I'm sorry I didn't clarify. The implants were removed in 1993 in an emergency surgery because I had bronchial pneumonia for 7 months. It was either I die in the surgery or die from the implants. The connective tissue disease causes all of your ligaments and tendons to tear. 3 months ago I had my medial meniscus fixed but now my knee is bone on bone. These ligaments and tendons will just continue tearing because of the disease. Both of my shoulders are basically hanging there. I don't know how else to describe it. I can go in and have my ligaments and tendons fixed but in a few months they're just going to tear again. It's kind of painful. What about you?

REPLY
@cvsnow

I'm sorry I didn't clarify. The implants were removed in 1993 in an emergency surgery because I had bronchial pneumonia for 7 months. It was either I die in the surgery or die from the implants. The connective tissue disease causes all of your ligaments and tendons to tear. 3 months ago I had my medial meniscus fixed but now my knee is bone on bone. These ligaments and tendons will just continue tearing because of the disease. Both of my shoulders are basically hanging there. I don't know how else to describe it. I can go in and have my ligaments and tendons fixed but in a few months they're just going to tear again. It's kind of painful. What about you?

Jump to this post

I cannot imagine the pain you face each day. I have a friend who deals with this, she does try to have a life anyway. She comes to the barn a few times per month even though she has given up her own horses. She spends time with mine.
My heart breaks every time I hear about this, and I think about how they always say, “we fixed this problem” but truly there is always a risk with implants, even if the risks have changed. If women truly understood the risks, I think a lot less of them would opt in.
Is there anything that makes this problem a little better in your day to day? Have any interventions been tried, other than surgical?

REPLY
@auntieoakley

I cannot imagine the pain you face each day. I have a friend who deals with this, she does try to have a life anyway. She comes to the barn a few times per month even though she has given up her own horses. She spends time with mine.
My heart breaks every time I hear about this, and I think about how they always say, “we fixed this problem” but truly there is always a risk with implants, even if the risks have changed. If women truly understood the risks, I think a lot less of them would opt in.
Is there anything that makes this problem a little better in your day to day? Have any interventions been tried, other than surgical?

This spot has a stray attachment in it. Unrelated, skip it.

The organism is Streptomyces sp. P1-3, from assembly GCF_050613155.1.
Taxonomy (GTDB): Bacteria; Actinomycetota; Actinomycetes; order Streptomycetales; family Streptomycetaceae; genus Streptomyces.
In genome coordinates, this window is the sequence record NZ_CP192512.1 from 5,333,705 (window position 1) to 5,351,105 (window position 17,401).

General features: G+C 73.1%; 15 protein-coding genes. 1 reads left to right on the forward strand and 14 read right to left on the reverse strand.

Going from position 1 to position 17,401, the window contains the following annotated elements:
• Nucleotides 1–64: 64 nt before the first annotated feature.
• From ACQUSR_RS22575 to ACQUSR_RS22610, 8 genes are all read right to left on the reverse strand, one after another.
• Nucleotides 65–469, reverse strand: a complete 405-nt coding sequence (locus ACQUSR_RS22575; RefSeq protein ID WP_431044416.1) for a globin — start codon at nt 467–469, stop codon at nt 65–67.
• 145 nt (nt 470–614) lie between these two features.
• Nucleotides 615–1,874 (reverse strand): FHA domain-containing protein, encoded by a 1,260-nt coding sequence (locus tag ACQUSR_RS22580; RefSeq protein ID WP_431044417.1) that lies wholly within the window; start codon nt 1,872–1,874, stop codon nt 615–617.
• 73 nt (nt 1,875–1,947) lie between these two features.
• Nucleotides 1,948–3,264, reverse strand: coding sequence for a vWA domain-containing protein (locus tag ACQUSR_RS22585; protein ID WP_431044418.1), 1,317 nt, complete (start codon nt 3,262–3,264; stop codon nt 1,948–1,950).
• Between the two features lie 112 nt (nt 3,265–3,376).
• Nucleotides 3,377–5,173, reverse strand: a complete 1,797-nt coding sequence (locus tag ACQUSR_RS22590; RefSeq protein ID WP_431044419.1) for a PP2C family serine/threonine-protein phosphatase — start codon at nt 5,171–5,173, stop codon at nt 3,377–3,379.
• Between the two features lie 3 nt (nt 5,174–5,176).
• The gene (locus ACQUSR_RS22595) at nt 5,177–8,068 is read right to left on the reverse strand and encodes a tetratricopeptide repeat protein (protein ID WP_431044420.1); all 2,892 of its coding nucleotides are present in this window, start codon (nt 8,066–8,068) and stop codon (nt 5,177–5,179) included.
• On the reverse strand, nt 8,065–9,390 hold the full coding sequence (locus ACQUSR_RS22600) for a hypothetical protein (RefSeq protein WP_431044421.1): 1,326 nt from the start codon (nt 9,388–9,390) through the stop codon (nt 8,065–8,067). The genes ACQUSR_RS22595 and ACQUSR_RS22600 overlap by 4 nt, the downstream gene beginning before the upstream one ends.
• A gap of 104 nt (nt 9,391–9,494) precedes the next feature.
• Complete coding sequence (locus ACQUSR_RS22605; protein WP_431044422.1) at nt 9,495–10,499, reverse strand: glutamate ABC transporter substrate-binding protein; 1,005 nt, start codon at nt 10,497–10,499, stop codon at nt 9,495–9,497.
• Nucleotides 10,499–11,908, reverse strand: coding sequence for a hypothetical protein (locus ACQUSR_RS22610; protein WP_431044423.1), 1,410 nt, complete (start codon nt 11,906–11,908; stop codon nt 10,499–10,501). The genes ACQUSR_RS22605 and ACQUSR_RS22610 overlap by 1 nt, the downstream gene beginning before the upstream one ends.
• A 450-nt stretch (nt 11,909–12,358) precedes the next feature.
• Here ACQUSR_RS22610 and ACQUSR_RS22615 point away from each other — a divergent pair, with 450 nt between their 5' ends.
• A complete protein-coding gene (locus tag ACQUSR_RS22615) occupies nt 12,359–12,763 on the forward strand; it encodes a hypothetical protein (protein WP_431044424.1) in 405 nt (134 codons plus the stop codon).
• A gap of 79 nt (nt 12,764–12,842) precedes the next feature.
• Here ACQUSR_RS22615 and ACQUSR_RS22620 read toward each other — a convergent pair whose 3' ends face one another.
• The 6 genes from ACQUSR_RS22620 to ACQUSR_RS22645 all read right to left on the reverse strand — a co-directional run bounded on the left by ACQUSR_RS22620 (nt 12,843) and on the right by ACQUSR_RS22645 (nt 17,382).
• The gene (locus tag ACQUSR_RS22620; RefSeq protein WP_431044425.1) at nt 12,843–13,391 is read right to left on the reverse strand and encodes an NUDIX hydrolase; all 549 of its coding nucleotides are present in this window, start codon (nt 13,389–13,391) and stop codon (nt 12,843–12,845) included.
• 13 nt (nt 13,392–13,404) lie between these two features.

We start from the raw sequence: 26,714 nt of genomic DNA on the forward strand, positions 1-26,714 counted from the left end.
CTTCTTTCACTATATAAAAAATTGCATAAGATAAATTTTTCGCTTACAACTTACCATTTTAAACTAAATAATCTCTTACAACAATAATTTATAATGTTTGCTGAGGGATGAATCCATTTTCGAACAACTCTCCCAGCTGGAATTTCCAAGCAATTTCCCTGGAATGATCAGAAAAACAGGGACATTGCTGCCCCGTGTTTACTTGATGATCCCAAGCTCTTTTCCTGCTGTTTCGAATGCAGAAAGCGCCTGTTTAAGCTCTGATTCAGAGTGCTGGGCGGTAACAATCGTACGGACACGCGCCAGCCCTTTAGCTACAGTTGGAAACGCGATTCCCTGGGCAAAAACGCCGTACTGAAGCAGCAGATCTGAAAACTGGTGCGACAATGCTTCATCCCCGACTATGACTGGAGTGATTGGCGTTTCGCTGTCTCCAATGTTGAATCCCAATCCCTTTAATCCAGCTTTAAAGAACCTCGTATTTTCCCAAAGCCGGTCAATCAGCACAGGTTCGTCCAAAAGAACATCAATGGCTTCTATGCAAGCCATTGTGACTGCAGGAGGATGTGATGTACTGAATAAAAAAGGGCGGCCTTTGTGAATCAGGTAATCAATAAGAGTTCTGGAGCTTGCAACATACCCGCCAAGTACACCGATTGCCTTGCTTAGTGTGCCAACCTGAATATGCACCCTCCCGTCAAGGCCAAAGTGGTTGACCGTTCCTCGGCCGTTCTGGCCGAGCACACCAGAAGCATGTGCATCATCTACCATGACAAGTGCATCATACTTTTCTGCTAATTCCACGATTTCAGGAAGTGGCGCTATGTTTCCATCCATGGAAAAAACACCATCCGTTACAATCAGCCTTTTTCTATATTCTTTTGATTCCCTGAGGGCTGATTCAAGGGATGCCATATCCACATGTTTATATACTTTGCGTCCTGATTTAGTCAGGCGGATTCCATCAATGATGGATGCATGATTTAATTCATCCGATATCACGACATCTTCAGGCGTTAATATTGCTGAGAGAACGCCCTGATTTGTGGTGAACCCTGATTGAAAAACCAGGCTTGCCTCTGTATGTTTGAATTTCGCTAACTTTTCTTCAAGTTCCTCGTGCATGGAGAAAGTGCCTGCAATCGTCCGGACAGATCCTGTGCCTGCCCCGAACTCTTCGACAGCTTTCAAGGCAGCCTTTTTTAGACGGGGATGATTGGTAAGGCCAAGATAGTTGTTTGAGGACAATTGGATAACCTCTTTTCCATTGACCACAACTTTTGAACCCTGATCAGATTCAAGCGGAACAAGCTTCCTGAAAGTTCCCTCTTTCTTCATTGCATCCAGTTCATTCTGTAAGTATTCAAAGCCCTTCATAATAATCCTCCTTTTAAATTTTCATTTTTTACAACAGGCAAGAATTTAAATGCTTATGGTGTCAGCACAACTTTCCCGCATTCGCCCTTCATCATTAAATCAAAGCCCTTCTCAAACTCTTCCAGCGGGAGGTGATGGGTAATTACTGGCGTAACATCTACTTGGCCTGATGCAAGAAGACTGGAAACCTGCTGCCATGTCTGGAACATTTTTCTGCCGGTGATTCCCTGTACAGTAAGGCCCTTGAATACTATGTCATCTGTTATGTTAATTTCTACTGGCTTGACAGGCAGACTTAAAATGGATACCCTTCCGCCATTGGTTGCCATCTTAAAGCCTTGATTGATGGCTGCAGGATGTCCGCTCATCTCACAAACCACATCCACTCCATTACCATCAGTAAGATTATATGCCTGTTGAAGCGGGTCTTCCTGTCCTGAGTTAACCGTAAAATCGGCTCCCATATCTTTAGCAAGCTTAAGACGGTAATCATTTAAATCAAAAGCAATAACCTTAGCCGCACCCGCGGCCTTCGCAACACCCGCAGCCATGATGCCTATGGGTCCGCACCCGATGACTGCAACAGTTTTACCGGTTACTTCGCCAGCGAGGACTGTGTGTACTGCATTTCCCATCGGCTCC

Jump to this post

There is something called prolozone or Prolotherapy. Instead of the harmful junk in most of those injections to relieve pain, this is liquid oxygen that actually helps regenerate. Of course there's no money in a cure so most insurance companies don't cover things that are good for you. I did find a doctor that does this treatment and my insurance does cover it. Fingers crossed.

REPLY
@cvsnow

There is something called prolozone or Prolotherapy. Instead of the harmful junk in most of those injections to relieve pain, this is liquid oxygen that actually helps regenerate. Of course there's no money in a cure so most insurance companies don't cover things that are good for you. I did find a doctor that does this treatment and my insurance does cover it. Fingers crossed.

Jump to this post

Mayo Clinic’s Brent A. Bauer, M.D. offer this information on prolotherapy: https://www.mayoclinic.org/prolotherapy/expert-answers/faq-20058347
“Prolotherapy is a complementary treatment for muscle and joint pain. The treatment involves repeated injections of an irritant solution into part of a joint — the joint's interior, for example, or a supporting tendon or ligament. The irritant, usually a sugar solution, is thought to trigger growth in the connective tissue of the joint, eventually leading to reduced pain.

Studies of prolotherapy in people with pain have had mixed results. A combination of prolotherapy and spinal manipulation or back exercises seems to be more effective than is prolotherapy alone.

The American Pain Society recommends against prolotherapy for treating low back pain, but other authorities are suspending judgment until larger, more-thorough studies have been done. Until then, talk to your doctor before deciding whether prolotherapy is right for you.”

REPLY
Please sign in or register to post a reply.